Being different, whether it is because of the color of your skin or a disability should be seen as an asset to any organization and community. Appreciating our differences, and not just accepting them, will lead to a richer and stronger community for everyone.

Please look for ways you can help bring justice to marginalized people. It is needed now more than ever. RSI will also be looking and listening to our employees about what we can do better. We understand that there is much more work to be done in our communities, nationally, and within our own organization. RSI must examine our own place in these unbalanced systems, elevate and uplift the voices of our employees and the people we serve who experience discrimination, and we must put a plan in place to make sure we are doing more to create equitable, inclusive, and safe working and living spaces for people of color.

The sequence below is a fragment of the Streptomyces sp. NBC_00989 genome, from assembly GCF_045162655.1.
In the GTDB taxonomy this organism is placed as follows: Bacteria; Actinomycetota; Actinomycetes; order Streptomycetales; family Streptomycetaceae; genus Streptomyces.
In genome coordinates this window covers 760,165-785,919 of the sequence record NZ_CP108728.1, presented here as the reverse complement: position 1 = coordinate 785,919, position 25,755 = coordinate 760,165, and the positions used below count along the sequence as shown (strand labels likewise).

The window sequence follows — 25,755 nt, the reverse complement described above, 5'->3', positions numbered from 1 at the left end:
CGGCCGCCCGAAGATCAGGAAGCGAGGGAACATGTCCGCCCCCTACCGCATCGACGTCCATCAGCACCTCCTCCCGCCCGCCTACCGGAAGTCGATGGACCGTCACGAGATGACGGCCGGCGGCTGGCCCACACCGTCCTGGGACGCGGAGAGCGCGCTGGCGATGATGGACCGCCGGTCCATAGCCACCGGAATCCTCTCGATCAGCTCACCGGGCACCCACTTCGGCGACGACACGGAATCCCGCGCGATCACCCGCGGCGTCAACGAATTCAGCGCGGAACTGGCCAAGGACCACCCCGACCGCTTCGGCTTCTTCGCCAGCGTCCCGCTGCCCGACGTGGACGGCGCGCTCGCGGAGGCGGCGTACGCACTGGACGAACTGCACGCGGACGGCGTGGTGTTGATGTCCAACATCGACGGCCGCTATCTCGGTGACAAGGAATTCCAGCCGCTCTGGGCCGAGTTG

Changing Times

“Yesterday I was clever, so I wanted to change the world. Today I am wise, so I am changing myself.” ― Rumi

By: Jeff Mortimore, RSI Community Connector


We’re a couple of months into this lockdown and crisis, and it’s starting to wear on many of us. We continue to experience boredom, tiredness, and emotional exhaustion. We experience it as an ongoing burden and can’t wait for it to be over. We lose patience and want to do anything else but this. That all makes sense. It’s also exactly why we have difficulty sticking to habit changes, to long-term commitments, to ongoing projects, and long-running challenges. The good news is, with the boredom and tiredness we’re feeling from the lockdown and pandemic, we have the perfect practice ground. This is the time to practice, right when we’re feeling like not facing this difficulty.